Is this the face that launched a thousand tweets?
The face belongs to one Charlotte Proudman, a British lawyer. She chose to display it on her LinkedIn profile.
One day, she send a LinkedIn connection request to a male attorney she did not know. His name was Alex Carter-Silk and he was a senior attorney in an important law firm. Proudman is 27; Carter-Silk is 57. True enough, it happens on LinkedIn that one receives such requests from strangers.
Next, Carter-Silk responded with a message complimenting Proudman on her appearance. Apparently, he did not see the picture in an entirely professional context.
I appreciate that this is probably horrendously politically incorrect but that is a stunning picture!! You definitely win the prize for best LinkedIn picture I have ever seen.
By all appearances, Carter-Silk was being mildly flirtatious. Proudman saw his remarks as a grievous offense, a macroaggression, if you like. She shot back with self-righteous feminist bile. Note that she addresses him by his first name. Does that not bespeak an unwarranted degree of familiarity?
Alex, I find your message offensive. I am on LinkedIn for business purposes, not to be approached about my physical appearance or to be objectified by sexist men.
The eroticization of women’s physical appearance is a way of exercising power over women.
It silences women’s professional attributes as their physical appearance becomes the subject.
Unacceptable and misogynistic behavior. Think twice before sending another woman (half your age) such a sexist message.
Next, she posted a screen shot of the exchange on LinkedIn. Thereby, she sought to shame Mr. Carter-Silk for not seeing through the image to her professional competence. Evidently, such a public shaming will have a negative effect on his career and his marriage.
But then, Proudman contacted the man’s employer and what is called the Solicitors Regulatory Authority. It seems a bit much and a bit vindictive, to say nothing of grossly thin-skinned.
Rather than laughing it off and perhaps even changing her LinkedIn profile picture, Proudman, good feminist that she is, fought back like a woman who had suffered extreme abuse. When you cannot distinguish between an inappropriate compliment and severe sexual abuse you should develop a better sense of humor or a thicker skin.
The Daily Beast suggests as much:
At worst, Proudman’s response seems disproportionately malicious for a message that was inappropriate, but not sexually graphic—nor made to an actual colleague or employee.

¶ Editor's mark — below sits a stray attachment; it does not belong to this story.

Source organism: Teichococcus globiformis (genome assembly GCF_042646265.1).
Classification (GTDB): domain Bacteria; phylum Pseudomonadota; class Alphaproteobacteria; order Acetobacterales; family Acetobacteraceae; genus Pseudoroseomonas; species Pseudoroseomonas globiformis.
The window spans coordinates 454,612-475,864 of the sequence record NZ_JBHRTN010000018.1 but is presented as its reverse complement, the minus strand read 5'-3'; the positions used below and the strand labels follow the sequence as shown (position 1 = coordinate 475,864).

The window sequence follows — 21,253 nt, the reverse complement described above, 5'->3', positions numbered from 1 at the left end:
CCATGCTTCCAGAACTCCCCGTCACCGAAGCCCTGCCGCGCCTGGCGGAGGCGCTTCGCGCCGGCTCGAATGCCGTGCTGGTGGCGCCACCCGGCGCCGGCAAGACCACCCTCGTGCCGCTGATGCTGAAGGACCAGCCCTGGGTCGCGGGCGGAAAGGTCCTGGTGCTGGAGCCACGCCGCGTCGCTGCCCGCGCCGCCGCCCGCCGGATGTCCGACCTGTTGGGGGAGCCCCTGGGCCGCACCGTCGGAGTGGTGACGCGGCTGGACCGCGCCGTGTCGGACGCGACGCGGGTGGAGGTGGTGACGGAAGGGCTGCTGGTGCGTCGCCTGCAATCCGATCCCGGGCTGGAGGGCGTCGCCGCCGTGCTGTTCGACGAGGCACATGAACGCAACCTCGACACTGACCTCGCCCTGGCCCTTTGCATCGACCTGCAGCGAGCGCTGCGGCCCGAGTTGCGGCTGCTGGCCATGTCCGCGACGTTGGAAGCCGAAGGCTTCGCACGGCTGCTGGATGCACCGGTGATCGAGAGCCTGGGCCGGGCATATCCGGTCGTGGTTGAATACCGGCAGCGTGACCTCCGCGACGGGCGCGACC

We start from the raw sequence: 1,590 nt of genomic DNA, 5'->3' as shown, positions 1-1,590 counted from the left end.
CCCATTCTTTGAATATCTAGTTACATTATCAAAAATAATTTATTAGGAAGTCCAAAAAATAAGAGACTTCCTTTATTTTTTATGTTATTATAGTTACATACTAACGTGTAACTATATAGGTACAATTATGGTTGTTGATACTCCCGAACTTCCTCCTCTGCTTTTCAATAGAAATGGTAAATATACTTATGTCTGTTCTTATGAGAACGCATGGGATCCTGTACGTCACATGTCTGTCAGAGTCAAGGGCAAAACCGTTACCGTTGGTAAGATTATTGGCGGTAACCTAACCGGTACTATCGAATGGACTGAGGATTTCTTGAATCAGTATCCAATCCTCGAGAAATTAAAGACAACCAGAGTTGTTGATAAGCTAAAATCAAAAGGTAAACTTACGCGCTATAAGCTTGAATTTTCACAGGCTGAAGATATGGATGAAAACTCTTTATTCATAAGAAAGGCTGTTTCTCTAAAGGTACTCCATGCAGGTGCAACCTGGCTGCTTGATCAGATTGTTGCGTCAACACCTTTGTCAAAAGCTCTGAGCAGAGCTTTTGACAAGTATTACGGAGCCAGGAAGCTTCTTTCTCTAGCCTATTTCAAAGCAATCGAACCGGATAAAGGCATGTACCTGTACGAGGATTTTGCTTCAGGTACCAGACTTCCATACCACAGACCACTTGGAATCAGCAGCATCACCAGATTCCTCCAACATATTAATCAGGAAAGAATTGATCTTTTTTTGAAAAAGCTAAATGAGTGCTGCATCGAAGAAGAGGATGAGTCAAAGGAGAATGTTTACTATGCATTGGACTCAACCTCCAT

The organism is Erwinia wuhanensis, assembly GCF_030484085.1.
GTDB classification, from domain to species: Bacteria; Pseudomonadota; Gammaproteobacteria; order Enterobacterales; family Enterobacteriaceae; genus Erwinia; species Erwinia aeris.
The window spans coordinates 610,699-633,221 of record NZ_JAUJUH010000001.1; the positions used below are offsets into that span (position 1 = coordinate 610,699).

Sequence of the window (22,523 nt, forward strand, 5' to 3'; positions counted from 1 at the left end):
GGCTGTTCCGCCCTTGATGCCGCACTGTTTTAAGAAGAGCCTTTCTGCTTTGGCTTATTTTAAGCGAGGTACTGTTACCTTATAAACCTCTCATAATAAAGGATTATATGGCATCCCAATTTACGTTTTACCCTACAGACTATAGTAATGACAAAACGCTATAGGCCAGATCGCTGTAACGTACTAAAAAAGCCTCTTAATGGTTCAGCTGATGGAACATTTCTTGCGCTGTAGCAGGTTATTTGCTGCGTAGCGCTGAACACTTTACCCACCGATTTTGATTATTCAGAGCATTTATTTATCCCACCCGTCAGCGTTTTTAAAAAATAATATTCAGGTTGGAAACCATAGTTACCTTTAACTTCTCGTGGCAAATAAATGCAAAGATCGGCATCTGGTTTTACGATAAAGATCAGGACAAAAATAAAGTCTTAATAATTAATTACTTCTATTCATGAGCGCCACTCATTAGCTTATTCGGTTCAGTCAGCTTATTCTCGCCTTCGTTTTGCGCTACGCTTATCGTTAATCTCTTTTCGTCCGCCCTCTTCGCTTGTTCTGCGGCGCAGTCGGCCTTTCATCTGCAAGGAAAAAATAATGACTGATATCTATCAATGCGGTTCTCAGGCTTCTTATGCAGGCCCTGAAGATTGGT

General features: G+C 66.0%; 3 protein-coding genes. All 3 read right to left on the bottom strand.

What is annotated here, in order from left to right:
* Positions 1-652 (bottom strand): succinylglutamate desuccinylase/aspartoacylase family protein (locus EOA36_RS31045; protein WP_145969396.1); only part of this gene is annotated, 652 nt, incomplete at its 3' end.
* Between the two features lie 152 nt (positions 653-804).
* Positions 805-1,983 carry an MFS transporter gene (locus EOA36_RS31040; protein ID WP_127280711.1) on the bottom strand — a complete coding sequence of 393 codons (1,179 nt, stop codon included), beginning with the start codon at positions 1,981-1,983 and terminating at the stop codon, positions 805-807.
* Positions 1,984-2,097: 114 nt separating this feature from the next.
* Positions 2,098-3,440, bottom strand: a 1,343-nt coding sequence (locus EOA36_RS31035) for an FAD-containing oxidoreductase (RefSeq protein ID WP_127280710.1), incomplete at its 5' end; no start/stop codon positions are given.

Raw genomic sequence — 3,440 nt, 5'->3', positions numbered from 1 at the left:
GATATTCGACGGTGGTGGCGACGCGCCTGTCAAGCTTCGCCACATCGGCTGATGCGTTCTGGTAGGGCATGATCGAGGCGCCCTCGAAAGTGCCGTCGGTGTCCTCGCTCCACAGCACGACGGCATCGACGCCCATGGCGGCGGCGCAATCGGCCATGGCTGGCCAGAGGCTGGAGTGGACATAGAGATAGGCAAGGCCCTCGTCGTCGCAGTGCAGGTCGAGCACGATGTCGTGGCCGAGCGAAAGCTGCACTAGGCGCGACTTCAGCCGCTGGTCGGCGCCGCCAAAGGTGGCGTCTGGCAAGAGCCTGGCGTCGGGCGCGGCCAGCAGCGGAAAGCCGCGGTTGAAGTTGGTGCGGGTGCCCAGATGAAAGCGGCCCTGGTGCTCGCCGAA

The Daily Beast believes that no man should ever compliment a woman on her appearance in a professional setting. Of course, most men do notice when women make an effort to look good while looking professional. Women make great efforts to look their best while on the job. Making such a compliment into a crime is a bit much. Some women would be seriously offended if you do not mention that they look good.
Later, it was revealed that Proudman herself had offered compliments about men’s looks on Facebook.
Once Proudman assaulted Carter-Silk—doubtless as a representative of the patriarchy— she managed to elicit a great deal of overt hostility. The insults and invective against her went far beyond the offense she found in the words of the older lawyer.
Initial reactions denounced Proudman as a “feminazi,” a woman who was trying to destroy a man for making a slightly flirty remark, that is, by offering her a compliment on her looks. They suggested that she would henceforth have far more difficulty getting work in the legal profession.
Judith Wood wrote in The Daily Telegraph:
But there was something quite unkind about the way in which “fearless feminist” Proudman went far beyond slapping down her admirer, electing instead to publicly humiliate him in quite an extraordinary manner.
Of course, Proudman works in the field of women’s rights and defends victims of genital mutilation. One understands that in this field her prominence as a feminist firebrand might work to her advantage.
On the other hand, if Carter-Silk’s work had nothing to do with the field of Proudman’s expertise, why did she want to make a connection with him over LinkedIn anyway?